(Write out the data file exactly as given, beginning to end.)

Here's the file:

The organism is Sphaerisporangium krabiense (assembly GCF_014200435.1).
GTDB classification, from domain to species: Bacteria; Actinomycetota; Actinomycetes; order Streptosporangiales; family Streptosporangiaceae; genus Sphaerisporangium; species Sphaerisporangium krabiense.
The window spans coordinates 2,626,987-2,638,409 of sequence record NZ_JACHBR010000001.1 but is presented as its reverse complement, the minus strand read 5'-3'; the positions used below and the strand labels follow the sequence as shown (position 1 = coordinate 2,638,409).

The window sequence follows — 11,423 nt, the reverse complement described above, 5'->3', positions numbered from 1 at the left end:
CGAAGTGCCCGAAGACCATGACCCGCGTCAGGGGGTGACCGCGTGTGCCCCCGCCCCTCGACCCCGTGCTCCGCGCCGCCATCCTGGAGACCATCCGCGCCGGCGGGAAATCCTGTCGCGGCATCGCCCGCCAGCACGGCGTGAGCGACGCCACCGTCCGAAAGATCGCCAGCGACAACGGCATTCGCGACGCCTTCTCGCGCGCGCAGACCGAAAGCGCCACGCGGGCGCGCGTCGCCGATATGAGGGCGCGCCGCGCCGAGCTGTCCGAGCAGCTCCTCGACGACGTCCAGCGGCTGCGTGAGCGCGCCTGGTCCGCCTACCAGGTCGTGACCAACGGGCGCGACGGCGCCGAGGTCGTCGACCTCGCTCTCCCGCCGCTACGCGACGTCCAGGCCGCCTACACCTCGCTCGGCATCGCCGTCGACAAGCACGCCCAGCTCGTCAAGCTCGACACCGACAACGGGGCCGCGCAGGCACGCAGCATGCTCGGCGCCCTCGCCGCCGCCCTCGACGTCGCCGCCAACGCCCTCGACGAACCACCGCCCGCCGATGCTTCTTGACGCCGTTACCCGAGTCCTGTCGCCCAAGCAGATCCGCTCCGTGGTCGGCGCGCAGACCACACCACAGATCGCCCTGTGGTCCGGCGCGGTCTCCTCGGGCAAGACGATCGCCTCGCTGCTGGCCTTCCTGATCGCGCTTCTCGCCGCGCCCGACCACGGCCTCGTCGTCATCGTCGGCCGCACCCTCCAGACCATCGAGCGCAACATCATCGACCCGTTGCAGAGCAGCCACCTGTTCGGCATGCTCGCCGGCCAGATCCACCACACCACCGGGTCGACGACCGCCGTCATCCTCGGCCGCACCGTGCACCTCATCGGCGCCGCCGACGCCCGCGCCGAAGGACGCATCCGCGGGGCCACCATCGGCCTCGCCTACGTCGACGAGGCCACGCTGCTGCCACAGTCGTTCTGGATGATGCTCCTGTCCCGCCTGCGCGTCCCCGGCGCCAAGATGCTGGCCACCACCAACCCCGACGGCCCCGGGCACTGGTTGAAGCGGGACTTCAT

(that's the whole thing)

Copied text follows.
The organism is Sphaerisporangium krabiense (assembly GCF_014200435.1).
GTDB classification, from domain to species: Bacteria; Actinomycetota; Actinomycetes; order Streptosporangiales; family Streptosporangiaceae; genus Sphaerisporangium; species Sphaerisporangium krabiense.
The window spans coordinates 2,626,987-2,638,409 of sequence record NZ_JACHBR010000001.1 but is presented as its reverse complement, the minus strand read 5'-3'; the positions used below and the strand labels follow the sequence as shown (position 1 = coordinate 2,638,409).

The window sequence follows — 11,423 nt, the reverse complement described above, 5'->3', positions numbered from 1 at the left end:
CGAAGTGCCCGAAGACCATGACCCGCGTCAGGGGGTGACCGCGTGTGCCCCCGCCCCTCGACCCCGTGCTCCGCGCCGCCATCCTGGAGACCATCCGCGCCGGCGGGAAATCCTGTCGCGGCATCGCCCGCCAGCACGGCGTGAGCGACGCCACCGTCCGAAAGATCGCCAGCGACAACGGCATTCGCGACGCCTTCTCGCGCGCGCAGACCGAAAGCGCCACGCGGGCGCGCGTCGCCGATATGAGGGCGCGCCGCGCCGAGCTGTCCGAGCAGCTCCTCGACGACGTCCAGCGGCTGCGTGAGCGCGCCTGGTCCGCCTACCAGGTCGTGACCAACGGGCGCGACGGCGCCGAGGTCGTCGACCTCGCTCTCCCGCCGCTACGCGACGTCCAGGCCGCCTACACCTCGCTCGGCATCGCCGTCGACAAGCACGCCCAGCTCGTCAAGCTCGACACCGACAACGGGGCCGCGCAGGCACGCAGCATGCTCGGCGCCCTCGCCGCCGCCCTCGACGTCGCCGCCAACGCCCTCGACGAACCACCGCCCGCCGATGCTTCTTGACGCCGTTACCCGAGTCCTGTCGCCCAAGCAGATCCGCTCCGTGGTCGGCGCGCAGACCACACCACAGATCGCCCTGTGGTCCGGCGCGGTCTCCTCGGGCAAGACGATCGCCTCGCTGCTGGCCTTCCTGATCGCGCTTCTCGCCGCGCCCGACCACGGCCTCGTCGTCATCGTCGGCCGCACCCTCCAGACCATCGAGCGCAACATCATCGACCCGTTGCAGAGCAGCCACCTGTTCGGCATGCTCGCCGGCCAGATCCACCACACCACCGGGTCGACGACCGCCGTCATCCTCGGCCGCACCGTGCACCTCATCGGCGCCGCCGACGCCCGCGCCGAAGGACGCATCCGCGGGGCCACCATCGGCCTCGCCTACGTCGACGAGGCCACGCTGCTGCCACAGTCGTTCTGGATGATGCTCCTGTCCCGCCTGCGCGTCCCCGGCGCCAAGATGCTGGCCACCACCAACCCCGACGGCCCCGGGCACTGGTTGAAGCGGGACTTCAT